The independent voice of cricket

IPL 2023

The IPL final alongside the wrestlers’ plight was a jarring contradiction: let our tribalism not be with the silence

Sangeeta Phogat, Vinesh Phogat
by Karunya Keshav 3 minute read

We watch sport to escape our realities. An unending workweek, an unyielding superior, an achy shoulder after shadow bowling in the kitchen, tepid tea, climate change – everything from the apocalyptic to the mundane fades away when you sit in front of the television set, watching MS Dhoni walk out to rapturous applause for another toss in another IPL final.

We watch sports to feel something, everything, all at once. Joy, despair, expectation, acceptance – maybe ee sala … maybe someone will smash five sixes in the last over, maybe Thala will do his magic. We tell ourselves that the stakes are high. The actual high-stakes stuff of life is pushed aside.

But try as we might, some realities have a horrid habit of catching up with sport. Like on May 28.


It was just another Big Day in Indian sport. The IPL final had us caring way too much about the rain and Dhoni’s knee and is-he-really-going-to-retire. Only, forcing us to look away from the washout unfolding at the Narendra Modi Stadium in Ahmedabad, was the colliding reality of the sportspersons in Delhi.

On that same day, India’s Olympic wrestlers were manhandled and detained by the police while on a months-long protest against sexual harassment by the head of their federation and member of Modi’s party, whom they demanded be arrested as per the law.

Even as one of the best IPL seasons finally had a fitting conclusion, the wrestlers threatened to throw their medals into the Ganga in despondency, because, they said, “Did we win those medals so that the system can treat us like this – drag us, malign us, and term us criminals?”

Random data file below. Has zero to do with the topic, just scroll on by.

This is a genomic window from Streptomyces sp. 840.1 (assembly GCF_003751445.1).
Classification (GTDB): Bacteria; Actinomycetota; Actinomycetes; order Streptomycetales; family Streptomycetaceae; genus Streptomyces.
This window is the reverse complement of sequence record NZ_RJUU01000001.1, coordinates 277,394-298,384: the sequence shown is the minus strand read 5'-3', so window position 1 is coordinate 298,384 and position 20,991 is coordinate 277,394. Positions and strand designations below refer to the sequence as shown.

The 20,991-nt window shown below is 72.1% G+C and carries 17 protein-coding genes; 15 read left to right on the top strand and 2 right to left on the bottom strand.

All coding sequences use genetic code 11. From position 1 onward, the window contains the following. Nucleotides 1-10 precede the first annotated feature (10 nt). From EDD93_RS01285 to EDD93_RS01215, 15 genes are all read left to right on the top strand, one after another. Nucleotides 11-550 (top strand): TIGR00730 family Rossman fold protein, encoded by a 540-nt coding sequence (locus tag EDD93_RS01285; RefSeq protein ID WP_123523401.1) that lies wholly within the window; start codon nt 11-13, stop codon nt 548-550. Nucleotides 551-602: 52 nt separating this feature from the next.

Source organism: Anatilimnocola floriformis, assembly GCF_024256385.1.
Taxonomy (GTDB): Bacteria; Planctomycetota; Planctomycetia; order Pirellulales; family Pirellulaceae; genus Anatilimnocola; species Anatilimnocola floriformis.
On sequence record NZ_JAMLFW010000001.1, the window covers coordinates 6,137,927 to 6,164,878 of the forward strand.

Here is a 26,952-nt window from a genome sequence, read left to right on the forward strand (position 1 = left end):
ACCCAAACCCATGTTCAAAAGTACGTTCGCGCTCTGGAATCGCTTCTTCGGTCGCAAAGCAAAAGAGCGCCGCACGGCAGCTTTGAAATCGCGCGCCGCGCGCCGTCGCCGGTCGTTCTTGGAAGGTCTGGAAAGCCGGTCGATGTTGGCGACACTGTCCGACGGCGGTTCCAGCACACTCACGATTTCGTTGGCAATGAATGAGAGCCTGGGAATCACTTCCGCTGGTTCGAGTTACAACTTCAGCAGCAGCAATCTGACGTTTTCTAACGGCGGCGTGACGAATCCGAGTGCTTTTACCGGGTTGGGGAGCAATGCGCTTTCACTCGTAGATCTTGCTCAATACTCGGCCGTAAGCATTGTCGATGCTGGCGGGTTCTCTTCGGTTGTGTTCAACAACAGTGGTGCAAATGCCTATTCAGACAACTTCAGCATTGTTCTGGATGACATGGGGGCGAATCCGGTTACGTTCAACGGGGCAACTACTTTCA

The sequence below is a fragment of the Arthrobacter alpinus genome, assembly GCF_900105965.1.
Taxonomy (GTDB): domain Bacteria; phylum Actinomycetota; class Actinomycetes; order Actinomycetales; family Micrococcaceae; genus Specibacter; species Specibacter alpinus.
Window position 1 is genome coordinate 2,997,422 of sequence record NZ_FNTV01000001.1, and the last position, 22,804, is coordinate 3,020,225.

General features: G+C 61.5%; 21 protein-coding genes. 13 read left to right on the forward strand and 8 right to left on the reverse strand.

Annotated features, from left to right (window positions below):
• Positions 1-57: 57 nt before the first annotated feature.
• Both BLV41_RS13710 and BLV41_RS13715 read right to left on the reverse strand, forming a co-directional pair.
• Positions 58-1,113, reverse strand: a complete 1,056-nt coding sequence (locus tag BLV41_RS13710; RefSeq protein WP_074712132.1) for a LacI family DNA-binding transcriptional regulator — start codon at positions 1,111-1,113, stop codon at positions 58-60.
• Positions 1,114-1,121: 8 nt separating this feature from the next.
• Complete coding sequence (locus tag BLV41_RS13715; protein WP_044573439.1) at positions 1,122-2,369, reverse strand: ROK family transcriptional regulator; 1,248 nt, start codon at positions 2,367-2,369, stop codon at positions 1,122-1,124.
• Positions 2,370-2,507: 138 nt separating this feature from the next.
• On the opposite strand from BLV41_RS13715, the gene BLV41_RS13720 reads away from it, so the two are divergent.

The contrast was jarring. The reality, uncomfortable.

On one hand, here was a theatre of dreams, playing host to a celebration of sport. The culmination of hard-fought journeys in cricket, the spark for many others just starting theirs around the country. Just a few weeks ago, their female colleagues had been platformed at the Women’s Premier League, showing young girls that there was a career in sport, that special things were possible, that it was OK to dream and dare and do.

And then, tearing all that down, as if to mock those same girls and crush those same dreams, were the images of the police crackdown against the young female wrestlers and the accused at the country’s seat of governance.

Driving home this contrast, Sakshee Malikkh, bronze medallist in the 2016 Olympics and one of those accusing the official, tweeted: “Congratulations MS Dhoni ji and CSK. We are happy that at least some sportspersons are getting respect and love they deserve. For us, the fight for justice is still on.”

She added a smiley face, but few others would be smiling. Yes, sport is wonderful. But also, why would any woman want to take it up if this is what you get?

All the recent wins for women’s sport, and there have been plenty, suddenly seem hollow when athletes can’t be assured of basic safety, justice and respect.

When we encourage a girl to take up sport, and her parents to support her choice, we ask them to forget certain realities. Of how unsafe academies and camps and tournaments, and even the bus to cricket coaching at six in the morning, can be. But when they see that even an Olympics medal is no defence against this, why would they continue to ignore that justified fear?